They say that it’s dying, our little town’s dying,
with pity and grief in their eyes.
Our town is not dying, you can’t say it’s dying
till every last one of us dies.
They show us the pictures, old black-and-white pictures
of market-day crowds along Main,
the hoodlums and Quakers and movers and shakers
of whom a few relics remain.
There’s horseshoes and races and picnicking places
where now is an unbroken lawn,
a hackberry tree where there now is no tree,
and the grocery store that is gone.
They show us those families, big hearty families
filling the street for the fair,
then point to the street spreading out from our feet
with nobody, nobody there.
And where are the children? they say, You need children.
They sadly regard our demise.
They point to the buildings, the sad empty buildings
with windows reflecting the skies.
They look at the schools, the old three-story schools
made of wrought iron, concrete and brick.
They look at the courthouse, the old county courthouse
with quarried walls seven feet thick.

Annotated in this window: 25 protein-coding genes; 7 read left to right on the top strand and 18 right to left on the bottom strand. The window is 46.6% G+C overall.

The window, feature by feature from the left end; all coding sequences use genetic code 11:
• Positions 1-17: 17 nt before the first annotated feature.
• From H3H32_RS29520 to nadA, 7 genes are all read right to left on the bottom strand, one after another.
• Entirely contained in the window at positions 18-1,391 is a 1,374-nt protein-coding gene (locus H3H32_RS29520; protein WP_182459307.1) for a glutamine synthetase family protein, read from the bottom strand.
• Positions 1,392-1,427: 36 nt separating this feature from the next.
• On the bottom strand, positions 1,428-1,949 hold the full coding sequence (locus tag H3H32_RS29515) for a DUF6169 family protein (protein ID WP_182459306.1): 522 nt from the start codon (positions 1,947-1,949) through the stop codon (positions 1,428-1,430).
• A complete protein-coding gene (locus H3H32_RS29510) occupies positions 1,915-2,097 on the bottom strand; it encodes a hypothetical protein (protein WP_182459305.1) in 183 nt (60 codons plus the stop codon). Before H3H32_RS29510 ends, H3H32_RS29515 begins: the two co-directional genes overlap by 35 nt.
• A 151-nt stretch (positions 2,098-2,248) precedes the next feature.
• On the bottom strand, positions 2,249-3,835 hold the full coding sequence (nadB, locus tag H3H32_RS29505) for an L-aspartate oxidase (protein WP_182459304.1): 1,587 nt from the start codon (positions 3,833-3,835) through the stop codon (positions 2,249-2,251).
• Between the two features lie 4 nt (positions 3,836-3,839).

They show you the churches, the high-steepled churches
that Rapture alone could pull down.
The pioneers built them. The giants who built them
built every damn thing in this town.
If there were still giants, those farsighted giants
would tuck-point those bricks in the wall,
intending forever these buildings should never
be idly permitted to fall.
They’d say, In the future, the far-distant future,
won’t people still gather to pray?
Won’t somebody govern? And where will they govern?
And where will they study and play?
The quilters still meet in the school up the street,
And one of the stubborn ones said,
They can’t say it’s dying, they can’t say it’s dying
till every one of us is dead.